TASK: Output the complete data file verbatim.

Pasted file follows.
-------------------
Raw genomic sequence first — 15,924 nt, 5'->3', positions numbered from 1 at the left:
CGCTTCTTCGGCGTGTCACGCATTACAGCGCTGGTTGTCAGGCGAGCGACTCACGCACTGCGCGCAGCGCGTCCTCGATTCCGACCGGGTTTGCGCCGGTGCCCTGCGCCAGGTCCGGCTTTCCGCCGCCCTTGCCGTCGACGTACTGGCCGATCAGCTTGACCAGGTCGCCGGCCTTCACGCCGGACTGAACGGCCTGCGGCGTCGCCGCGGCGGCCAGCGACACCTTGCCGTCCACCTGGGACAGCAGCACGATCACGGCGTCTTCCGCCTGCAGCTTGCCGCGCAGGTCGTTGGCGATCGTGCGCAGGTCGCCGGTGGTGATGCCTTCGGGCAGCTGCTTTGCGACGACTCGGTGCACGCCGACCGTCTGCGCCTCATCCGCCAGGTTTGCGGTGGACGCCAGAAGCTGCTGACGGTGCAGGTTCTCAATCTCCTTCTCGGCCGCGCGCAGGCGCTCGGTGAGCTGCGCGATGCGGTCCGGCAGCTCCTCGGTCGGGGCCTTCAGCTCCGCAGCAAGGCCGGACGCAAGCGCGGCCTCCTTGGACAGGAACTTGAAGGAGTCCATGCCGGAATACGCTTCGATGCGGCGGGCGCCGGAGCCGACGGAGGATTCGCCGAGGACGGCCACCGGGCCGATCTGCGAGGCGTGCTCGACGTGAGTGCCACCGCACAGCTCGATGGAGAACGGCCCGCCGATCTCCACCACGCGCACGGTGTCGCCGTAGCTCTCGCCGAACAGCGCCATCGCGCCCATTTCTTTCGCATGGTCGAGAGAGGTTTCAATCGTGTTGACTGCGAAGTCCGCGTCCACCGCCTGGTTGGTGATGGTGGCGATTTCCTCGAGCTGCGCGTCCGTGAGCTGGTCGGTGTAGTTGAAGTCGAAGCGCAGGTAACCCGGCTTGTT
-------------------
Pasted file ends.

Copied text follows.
Raw genomic sequence first — 15,924 nt, 5'->3', positions numbered from 1 at the left:
CGCTTCTTCGGCGTGTCACGCATTACAGCGCTGGTTGTCAGGCGAGCGACTCACGCACTGCGCGCAGCGCGTCCTCGATTCCGACCGGGTTTGCGCCGGTGCCCTGCGCCAGGTCCGGCTTTCCGCCGCCCTTGCCGTCGACGTACTGGCCGATCAGCTTGACCAGGTCGCCGGCCTTCACGCCGGACTGAACGGCCTGCGGCGTCGCCGCGGCGGCCAGCGACACCTTGCCGTCCACCTGGGACAGCAGCACGATCACGGCGTCTTCCGCCTGCAGCTTGCCGCGCAGGTCGTTGGCGATCGTGCGCAGGTCGCCGGTGGTGATGCCTTCGGGCAGCTGCTTTGCGACGACTCGGTGCACGCCGACCGTCTGCGCCTCATCCGCCAGGTTTGCGGTGGACGCCAGAAGCTGCTGACGGTGCAGGTTCTCAATCTCCTTCTCGGCCGCGCGCAGGCGCTCGGTGAGCTGCGCGATGCGGTCCGGCAGCTCCTCGGTCGGGGCCTTCAGCTCCGCAGCAAGGCCGGACGCAAGCGCGGCCTCCTTGGACAGGAACTTGAAGGAGTCCATGCCGGAATACGCTTCGATGCGGCGGGCGCCGGAGCCGACGGAGGATTCGCCGAGGACGGCCACCGGGCCGATCTGCGAGGCGTGCTCGACGTGAGTGCCACCGCACAGCTCGATGGAGAACGGCCCGCCGATCTCCACCACGCGCACGGTGTCGCCGTAGCTCTCGCCGAACAGCGCCATCGCGCCCATTTCTTTCGCATGGTCGAGAGAGGTTTCAATCGTGTTGACTGCGAAGTCCGCGTCCACCGCCTGGTTGGTGATGGTGGCGATTTCCTCGAGCTGCGCGTCCGTGAGCTGGTCGGTGTAGTTGAAGTCGAAGCGCAGGTAACCCGGCTTGTT